The Toronto International Film Festival's 2019 slate of Midnight Madness films - the edgier and darker of the festival fare - launched with the premiere of the Canadian social justice horror Blood Quantum Thursday night.
The film envisions a future where the people of a Mi'gmaq reserve are immune to a worldwide zombie plague, and have to decide whether to invite outsiders in to escape it.
On the red carpet, director Jeff Barnaby and cast told Showbiz Monkeys how they hope audiences react to the film, and how Indigenous culture heightens the story.
Stonehorse Lone Goeman, "Gisigu"
"Natives are the only one that aren't infected with this virus, so all the non-Indians have to be put on reservations of sorts, away from us. Even though we have the chance to kill everyone who's not an Indian, are we going to become what was never the Native way? Even today, we still spread a blanket and say to people 'you need a place to sit down, you need a place to rest.' We've never given up that part of our culture."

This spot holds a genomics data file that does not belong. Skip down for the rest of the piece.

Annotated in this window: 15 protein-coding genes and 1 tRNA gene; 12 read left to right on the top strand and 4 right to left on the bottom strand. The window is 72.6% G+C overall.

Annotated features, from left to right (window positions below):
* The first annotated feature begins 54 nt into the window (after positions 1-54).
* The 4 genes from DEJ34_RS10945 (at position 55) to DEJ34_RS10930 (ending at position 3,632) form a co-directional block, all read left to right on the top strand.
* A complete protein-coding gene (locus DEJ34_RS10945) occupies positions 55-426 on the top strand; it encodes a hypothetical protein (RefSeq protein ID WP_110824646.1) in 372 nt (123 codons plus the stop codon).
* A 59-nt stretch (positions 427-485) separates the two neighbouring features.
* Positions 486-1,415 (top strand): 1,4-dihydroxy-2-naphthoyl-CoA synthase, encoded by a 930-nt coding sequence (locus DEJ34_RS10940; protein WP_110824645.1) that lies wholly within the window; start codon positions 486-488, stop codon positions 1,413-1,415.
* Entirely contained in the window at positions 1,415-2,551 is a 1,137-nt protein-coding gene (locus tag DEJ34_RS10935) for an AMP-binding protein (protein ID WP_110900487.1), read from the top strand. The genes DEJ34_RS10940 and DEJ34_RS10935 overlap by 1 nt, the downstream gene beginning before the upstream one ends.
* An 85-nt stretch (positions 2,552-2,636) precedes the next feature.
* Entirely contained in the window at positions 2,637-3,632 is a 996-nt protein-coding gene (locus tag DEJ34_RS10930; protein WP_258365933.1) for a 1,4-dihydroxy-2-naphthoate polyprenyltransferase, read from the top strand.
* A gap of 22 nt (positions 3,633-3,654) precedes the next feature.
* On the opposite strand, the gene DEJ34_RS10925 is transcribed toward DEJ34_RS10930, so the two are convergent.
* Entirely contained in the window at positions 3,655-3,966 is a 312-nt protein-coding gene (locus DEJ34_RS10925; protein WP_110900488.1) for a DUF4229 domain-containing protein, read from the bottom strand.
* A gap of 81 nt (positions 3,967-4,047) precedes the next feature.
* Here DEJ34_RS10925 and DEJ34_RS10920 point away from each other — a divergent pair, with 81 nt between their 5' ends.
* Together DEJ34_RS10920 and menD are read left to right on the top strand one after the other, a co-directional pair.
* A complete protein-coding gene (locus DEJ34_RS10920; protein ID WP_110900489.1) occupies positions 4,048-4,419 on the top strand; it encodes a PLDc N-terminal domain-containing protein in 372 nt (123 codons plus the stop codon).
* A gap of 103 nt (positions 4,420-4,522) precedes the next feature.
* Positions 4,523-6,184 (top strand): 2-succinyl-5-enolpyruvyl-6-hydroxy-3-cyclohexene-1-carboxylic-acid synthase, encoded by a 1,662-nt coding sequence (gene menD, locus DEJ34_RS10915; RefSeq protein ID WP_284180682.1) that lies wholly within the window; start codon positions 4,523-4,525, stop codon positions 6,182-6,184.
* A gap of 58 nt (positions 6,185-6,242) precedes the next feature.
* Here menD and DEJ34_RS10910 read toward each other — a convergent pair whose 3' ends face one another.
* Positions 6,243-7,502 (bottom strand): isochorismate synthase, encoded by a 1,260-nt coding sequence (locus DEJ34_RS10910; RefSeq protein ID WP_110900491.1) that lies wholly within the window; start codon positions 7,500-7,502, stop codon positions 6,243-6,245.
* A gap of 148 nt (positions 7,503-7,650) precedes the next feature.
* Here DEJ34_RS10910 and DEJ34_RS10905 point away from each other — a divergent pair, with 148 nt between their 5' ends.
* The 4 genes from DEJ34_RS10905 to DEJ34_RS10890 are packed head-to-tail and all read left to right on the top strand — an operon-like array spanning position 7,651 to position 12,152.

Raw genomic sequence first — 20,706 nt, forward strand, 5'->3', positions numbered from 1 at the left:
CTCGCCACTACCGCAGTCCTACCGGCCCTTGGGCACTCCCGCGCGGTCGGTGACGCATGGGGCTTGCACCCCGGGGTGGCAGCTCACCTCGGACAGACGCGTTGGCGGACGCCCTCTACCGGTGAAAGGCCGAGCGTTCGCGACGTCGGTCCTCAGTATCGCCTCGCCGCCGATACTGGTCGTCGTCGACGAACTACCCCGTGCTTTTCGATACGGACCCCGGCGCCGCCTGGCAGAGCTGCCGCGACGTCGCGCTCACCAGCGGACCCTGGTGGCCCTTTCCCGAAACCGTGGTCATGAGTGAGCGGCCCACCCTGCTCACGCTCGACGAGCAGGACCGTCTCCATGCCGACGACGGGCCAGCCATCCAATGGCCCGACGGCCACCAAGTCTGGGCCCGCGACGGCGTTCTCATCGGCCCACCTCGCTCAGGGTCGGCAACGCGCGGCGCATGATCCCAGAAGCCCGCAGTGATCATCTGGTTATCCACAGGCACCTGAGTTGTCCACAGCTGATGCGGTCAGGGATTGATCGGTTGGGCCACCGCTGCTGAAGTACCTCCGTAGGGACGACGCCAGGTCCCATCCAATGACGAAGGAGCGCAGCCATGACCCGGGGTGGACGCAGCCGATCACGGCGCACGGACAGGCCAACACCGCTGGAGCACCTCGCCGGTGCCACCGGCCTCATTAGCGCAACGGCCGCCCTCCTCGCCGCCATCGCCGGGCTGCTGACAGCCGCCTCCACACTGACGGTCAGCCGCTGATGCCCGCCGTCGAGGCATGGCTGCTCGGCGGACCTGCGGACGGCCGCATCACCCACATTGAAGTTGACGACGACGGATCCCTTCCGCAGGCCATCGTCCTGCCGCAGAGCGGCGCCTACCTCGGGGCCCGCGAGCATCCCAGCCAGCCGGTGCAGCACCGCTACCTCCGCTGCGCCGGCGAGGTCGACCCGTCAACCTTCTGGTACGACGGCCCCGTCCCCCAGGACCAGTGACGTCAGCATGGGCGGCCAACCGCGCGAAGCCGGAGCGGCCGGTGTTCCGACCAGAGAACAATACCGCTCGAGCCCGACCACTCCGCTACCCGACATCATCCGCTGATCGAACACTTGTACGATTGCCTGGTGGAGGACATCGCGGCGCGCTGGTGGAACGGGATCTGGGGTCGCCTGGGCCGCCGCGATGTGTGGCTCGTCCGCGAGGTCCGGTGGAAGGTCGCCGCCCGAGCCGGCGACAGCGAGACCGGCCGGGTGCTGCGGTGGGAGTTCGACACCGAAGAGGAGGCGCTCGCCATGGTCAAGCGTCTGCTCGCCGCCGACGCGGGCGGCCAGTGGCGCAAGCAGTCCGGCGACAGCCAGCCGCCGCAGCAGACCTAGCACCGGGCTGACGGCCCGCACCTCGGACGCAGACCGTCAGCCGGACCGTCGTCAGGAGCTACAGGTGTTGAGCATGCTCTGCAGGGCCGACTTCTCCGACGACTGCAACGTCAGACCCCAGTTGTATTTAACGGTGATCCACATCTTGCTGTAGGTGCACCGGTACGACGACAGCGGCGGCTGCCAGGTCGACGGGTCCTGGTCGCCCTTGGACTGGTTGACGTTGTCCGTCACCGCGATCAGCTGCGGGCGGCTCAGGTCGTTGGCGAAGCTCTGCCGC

Elle-Máijá Tailfeathers, "Joss"
"I hope Canadian audiences walk away with the understanding that what we're witnessing on screen is rooted in reality in many ways. Indiginous people live with systemic violence on a daily basis, and many of the themes within the are building on this legacy of colonialism that we're all living with."
Jeff Barnaby, Writer/Director
"Once you put a Native person on screen, it's going to take a political stance. I tried to let that be. I tried to just let it exist in the writing, without trying to flex too hard or wag a finger or preach to anybody. For me, it was a matter of making a good zombie film first, and represent it the way I saw it through my background's eyes."
Michael Greyeyes, "Traylor"
"I think it normalizes our place in worldwide cinema. Romantic comedy, sci-fi, horror, these are all genres that we like to watch. Our presence in these films is rare. So I think when we do a film like this it's beautiful to see it populated with people who look like us."
Quotes have been condensed.
Sharilyn has written on comedy, television, and film for publications such as The Toronto Star, The A.V. Club, and Vanity Fair, as well as on CBC Radio. You can follow her on Twitter at @sharilynj.